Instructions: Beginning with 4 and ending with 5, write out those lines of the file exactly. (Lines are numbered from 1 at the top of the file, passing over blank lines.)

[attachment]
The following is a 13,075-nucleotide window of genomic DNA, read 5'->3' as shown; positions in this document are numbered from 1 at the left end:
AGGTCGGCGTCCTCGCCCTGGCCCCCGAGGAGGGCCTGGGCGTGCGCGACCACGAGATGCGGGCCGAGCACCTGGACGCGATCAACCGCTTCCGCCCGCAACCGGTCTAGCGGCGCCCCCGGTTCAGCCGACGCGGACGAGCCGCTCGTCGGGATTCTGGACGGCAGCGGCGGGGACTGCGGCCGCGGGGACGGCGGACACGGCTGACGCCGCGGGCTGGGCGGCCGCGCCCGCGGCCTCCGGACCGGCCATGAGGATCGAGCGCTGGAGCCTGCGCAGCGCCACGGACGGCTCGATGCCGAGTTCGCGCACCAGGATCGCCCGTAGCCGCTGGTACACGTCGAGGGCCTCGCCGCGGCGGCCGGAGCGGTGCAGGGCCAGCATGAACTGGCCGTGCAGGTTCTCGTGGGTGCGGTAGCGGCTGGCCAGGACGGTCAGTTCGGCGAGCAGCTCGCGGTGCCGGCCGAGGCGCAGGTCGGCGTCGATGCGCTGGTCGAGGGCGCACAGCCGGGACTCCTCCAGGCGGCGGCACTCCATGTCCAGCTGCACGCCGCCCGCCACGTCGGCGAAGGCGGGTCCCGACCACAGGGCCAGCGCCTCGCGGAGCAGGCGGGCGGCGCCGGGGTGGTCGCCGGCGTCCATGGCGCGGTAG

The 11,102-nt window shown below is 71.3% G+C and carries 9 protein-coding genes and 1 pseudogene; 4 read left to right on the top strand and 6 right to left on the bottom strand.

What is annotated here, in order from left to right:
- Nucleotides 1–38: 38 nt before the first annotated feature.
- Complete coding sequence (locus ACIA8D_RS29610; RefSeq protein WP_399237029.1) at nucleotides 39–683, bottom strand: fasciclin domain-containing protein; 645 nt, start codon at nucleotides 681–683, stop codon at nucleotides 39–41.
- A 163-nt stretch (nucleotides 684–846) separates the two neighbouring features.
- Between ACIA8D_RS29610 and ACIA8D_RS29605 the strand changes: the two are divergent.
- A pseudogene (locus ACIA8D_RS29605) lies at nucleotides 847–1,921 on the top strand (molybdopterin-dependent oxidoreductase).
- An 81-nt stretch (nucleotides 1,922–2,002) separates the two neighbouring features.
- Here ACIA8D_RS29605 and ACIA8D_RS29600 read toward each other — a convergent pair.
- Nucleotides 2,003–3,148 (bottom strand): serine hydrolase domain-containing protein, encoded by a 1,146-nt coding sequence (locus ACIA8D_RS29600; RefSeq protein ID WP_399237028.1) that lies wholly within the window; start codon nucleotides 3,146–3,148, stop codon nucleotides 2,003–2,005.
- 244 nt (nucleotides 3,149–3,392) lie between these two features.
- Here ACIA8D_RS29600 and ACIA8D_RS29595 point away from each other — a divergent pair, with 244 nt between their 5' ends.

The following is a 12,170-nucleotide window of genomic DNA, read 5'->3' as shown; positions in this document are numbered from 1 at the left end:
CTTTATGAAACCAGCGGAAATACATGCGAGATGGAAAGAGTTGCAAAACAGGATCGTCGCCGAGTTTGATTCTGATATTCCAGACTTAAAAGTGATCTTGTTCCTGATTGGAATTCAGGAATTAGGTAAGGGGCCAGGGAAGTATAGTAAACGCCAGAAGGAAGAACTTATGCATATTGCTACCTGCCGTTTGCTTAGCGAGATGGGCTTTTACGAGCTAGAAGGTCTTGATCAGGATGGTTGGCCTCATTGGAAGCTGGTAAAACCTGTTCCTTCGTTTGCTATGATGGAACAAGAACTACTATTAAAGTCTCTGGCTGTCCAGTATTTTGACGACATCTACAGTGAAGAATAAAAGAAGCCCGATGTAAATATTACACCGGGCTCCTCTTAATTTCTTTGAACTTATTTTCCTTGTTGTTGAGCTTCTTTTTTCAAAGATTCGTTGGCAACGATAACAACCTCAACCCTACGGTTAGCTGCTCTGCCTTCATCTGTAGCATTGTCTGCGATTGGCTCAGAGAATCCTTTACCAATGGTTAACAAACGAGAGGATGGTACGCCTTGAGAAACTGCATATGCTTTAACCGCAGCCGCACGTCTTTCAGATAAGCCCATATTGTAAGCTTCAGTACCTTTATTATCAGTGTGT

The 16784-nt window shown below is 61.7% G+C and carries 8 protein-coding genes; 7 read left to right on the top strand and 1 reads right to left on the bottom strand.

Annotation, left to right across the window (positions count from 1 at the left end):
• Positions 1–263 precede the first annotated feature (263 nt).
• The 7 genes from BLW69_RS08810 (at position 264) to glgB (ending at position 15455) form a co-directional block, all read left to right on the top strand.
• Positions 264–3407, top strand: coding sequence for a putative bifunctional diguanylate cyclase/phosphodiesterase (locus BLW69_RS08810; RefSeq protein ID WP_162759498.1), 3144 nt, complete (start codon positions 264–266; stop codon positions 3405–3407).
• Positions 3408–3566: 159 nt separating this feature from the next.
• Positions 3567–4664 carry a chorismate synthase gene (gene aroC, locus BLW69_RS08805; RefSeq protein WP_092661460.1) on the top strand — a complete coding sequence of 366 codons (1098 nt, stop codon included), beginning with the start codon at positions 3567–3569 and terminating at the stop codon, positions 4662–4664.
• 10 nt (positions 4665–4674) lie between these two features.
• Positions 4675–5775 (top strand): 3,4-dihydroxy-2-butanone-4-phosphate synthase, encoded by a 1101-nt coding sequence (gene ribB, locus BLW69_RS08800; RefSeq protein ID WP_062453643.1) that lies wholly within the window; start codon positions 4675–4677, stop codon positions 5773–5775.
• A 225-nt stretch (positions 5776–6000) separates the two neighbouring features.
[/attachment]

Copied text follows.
What is annotated here, in order from left to right:
- Nucleotides 1–38: 38 nt before the first annotated feature.